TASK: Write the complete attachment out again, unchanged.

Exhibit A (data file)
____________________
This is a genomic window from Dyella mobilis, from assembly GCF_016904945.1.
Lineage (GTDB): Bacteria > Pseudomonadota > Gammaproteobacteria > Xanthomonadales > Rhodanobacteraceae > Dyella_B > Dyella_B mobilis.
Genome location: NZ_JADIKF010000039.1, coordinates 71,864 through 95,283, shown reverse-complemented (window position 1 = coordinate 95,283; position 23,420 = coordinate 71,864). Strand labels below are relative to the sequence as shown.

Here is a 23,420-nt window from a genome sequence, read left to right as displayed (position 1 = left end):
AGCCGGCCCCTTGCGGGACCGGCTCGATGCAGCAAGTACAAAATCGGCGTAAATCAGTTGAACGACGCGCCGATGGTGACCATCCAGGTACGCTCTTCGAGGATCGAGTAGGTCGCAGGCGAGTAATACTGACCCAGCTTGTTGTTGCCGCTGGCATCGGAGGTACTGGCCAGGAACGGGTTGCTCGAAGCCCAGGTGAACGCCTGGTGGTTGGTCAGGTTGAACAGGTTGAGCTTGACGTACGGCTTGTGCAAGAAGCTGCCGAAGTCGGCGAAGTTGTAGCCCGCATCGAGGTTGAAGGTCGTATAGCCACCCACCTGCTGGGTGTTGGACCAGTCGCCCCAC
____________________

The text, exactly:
This is a genomic window from Dyella mobilis, from assembly GCF_016904945.1.
Lineage (GTDB): Bacteria > Pseudomonadota > Gammaproteobacteria > Xanthomonadales > Rhodanobacteraceae > Dyella_B > Dyella_B mobilis.
Genome location: NZ_JADIKF010000039.1, coordinates 71,864 through 95,283, shown reverse-complemented (window position 1 = coordinate 95,283; position 23,420 = coordinate 71,864). Strand labels below are relative to the sequence as shown.

Here is a 23,420-nt window from a genome sequence, read left to right as displayed (position 1 = left end):
AGCCGGCCCCTTGCGGGACCGGCTCGATGCAGCAAGTACAAAATCGGCGTAAATCAGTTGAACGACGCGCCGATGGTGACCATCCAGGTACGCTCTTCGAGGATCGAGTAGGTCGCAGGCGAGTAATACTGACCCAGCTTGTTGTTGCCGCTGGCATCGGAGGTACTGGCCAGGAACGGGTTGCTCGAAGCCCAGGTGAACGCCTGGTGGTTGGTCAGGTTGAACAGGTTGAGCTTGACGTACGGCTTGTGCAAGAAGCTGCCGAAGTCGGCGAAGTTGTAGCCCGCATCGAGGTTGAAGGTCGTATAGCCACCCACCTGCTGGGTGTTGGACCAGTCGCCCCAC